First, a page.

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Woman's outlook on management driving good employees to quit is today's hard-hitting reality

The frustrated worker revealed the fastest way management loses its good resources and thousands of employees resonated with it.

Woman's outlook on management driving good employees to quit is today's hard-hitting reality
Cover Image Source: TikTok | @jaime.goesdigital

Employees are an organization's pivotal resources. The true test of management arises when its manpower keeps dwindling. We live in an era where companies are obliged to make captivating job ads and employee-friendly policies so that they attract and retain their most valuable resources. Considering the complications of technological advancements and strenuous job roles, there's a dire need to set up and maintain a positive work culture to prevent employee burnout. However, whether every organization has achieved an optimistic work environment is still a question. Jaime Reynolds, an IT support worker and a solopreneur–who goes by @jaime.goesdigital–shared her thoughts on TikTok about how organizations get rid of their good employees by having unrealistic expectations.

Image Source: TikTok | @jaime.goesdigital
Image Source: TikTok | @jaime.goesdigital

"Do you want to know the way to get rid of good employees? It is to work them to death," Reynolds said. "And then in meetings berate them on how they're not getting their stuff done and how they could be doing a better job." The mom of three captioned her video, "I don't understand this at all." 

According to Forbes, the average employee turnover rate in the US is 3.8% and over two-thirds of this turnover is caused by voluntary quitting. In SHRM's last year's report on the major causes of employee turnover, apart from factors like lack of adequate compensation and career growth opportunities, lack of work flexibility, unsustainable work expectations and uninspiring leaders contributed hugely to losing good employees.

Image Source: TikTok | @philsphan17
Image Source: TikTok | @philsphan17
Image Source: TikTok | @angelafromcanada
Image Source: TikTok | @angelafromcanada

Reynolds's video gained over half a million views and thousands of comments. @leahsaurusrex461 commented, "My husband walked off the job after 16 years. The most loyal, hardworking person I've ever met and they destroyed him. Now he's living his best life." @probably.spam wrote, "I had been staying late 2-3 hours every day. The first time I stayed only 1.5 hours late, they treated me like I was skipping work. Now I go home on time."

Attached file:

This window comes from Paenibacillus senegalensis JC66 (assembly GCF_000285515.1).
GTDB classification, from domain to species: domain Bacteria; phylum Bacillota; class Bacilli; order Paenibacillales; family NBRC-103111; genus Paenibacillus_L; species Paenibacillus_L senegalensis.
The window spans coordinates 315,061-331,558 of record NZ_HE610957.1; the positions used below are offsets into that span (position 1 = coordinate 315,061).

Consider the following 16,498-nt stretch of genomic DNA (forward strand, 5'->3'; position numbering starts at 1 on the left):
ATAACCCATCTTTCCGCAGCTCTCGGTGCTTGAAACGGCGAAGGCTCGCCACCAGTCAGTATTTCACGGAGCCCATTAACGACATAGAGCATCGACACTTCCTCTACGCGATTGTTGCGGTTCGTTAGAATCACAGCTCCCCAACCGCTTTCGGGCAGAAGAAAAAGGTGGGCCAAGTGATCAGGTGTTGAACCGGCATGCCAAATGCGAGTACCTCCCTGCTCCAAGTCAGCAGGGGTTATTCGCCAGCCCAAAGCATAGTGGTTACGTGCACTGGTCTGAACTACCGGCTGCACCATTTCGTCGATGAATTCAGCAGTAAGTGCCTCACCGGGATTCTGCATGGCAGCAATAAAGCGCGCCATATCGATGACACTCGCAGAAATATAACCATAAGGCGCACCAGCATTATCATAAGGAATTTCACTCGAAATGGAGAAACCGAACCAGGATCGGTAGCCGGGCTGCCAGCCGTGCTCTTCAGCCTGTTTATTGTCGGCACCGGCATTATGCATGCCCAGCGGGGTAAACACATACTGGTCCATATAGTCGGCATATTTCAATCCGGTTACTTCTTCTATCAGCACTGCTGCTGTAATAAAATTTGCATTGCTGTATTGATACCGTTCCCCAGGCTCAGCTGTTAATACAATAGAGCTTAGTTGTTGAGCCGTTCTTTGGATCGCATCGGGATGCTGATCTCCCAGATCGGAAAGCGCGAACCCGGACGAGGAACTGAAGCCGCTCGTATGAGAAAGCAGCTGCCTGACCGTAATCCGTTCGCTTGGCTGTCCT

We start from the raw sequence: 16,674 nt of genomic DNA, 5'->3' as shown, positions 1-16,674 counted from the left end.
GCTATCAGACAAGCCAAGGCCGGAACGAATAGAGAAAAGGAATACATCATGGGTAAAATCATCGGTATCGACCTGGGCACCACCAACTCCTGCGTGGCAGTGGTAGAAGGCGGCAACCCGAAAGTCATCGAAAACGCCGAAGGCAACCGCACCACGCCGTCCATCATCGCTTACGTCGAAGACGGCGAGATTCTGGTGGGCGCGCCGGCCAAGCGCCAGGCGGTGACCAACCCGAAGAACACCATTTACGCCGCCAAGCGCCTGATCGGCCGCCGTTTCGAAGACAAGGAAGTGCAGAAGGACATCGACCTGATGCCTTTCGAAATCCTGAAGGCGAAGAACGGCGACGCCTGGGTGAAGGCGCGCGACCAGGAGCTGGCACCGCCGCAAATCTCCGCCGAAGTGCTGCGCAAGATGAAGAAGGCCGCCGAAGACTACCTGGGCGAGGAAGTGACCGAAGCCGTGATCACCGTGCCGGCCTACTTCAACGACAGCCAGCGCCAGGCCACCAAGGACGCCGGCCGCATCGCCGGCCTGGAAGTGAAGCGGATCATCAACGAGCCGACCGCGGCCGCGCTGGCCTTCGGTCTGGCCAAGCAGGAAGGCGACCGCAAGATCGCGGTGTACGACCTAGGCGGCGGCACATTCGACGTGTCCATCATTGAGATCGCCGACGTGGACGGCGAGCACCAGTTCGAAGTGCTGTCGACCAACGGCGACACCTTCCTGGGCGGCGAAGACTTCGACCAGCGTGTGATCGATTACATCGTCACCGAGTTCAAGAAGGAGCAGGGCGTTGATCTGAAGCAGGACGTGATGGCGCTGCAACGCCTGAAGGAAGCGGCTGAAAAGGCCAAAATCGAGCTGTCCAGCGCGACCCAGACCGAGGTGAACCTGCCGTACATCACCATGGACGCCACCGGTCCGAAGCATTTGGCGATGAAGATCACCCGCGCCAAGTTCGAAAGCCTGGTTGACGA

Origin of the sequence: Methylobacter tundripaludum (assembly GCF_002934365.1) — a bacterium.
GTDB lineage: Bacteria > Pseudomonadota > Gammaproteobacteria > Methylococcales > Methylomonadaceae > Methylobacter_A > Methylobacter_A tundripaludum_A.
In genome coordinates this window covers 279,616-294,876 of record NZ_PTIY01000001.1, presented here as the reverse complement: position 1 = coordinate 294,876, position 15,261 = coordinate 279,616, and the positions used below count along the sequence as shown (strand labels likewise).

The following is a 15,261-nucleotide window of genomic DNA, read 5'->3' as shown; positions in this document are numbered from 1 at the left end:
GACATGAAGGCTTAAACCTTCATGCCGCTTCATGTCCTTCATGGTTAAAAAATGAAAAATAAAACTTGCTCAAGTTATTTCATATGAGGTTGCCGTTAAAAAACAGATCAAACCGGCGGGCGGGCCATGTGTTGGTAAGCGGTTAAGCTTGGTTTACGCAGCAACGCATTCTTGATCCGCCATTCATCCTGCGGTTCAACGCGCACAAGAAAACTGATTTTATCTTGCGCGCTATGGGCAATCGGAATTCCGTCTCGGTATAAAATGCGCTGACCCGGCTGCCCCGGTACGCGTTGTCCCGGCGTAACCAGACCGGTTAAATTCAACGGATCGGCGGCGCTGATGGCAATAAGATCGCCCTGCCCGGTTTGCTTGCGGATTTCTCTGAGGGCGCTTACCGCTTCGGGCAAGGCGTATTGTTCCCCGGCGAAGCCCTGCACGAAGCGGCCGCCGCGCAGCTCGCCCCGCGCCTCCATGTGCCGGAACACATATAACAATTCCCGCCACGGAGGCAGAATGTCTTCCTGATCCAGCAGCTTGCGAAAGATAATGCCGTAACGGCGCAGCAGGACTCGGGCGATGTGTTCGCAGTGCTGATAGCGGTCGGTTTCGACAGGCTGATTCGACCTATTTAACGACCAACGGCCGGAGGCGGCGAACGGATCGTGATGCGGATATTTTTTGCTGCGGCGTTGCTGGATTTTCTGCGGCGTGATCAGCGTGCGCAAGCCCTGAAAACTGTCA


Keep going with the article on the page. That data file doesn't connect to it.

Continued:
Image Source: TikTok | @jaime.goesdigital
Image Source: TikTok | @jaime.goesdigital

As Reynolds' video received an unexpectedly overwhelming response, she made a follow-up video where she shared her views on the impacts of the unfair treatment by management. Many responses that said healthcare professionals and teachers faced the same issues or quit their jobs because of mistreatment made Reynolds upset. She expressed that a lot of managers need to go to some kind of management training and know how to treat people, conduct meetings, relay expectations to staff and oversee if people complete the tasks they're assigned to so that it doesn't overload someone else.

Image Source: TikTok | @jaime.goesdigital
Image Source: TikTok | @jaime.goesdigital
Image Source: TikTok | @sirphilipe
Image Source: TikTok | @sirphilipe

The solopreneur said that when an employer has ineffective resource management and allocates an unreasonable amount of work to one person, it leads to a disastrous situation. Reynolds expects organizations, in general, to bring changes in their resource management aspect and treat employees better. "I would like to feel like I'm making progress and that I'm doing a good job," mentioned Reynolds. She added that the place where she spends 40 hours or more a week should be inspiring and not ruin her mental and physical health by causing headaches, ulcers, hypertension or stress. 

People online related to her thoughts and @snappydragons commented, "My manager is openly recording the department's metrics at the moment to report to the owner. She says it's to show how great we're doing, but we all know they're trying to figure out who they could cut."

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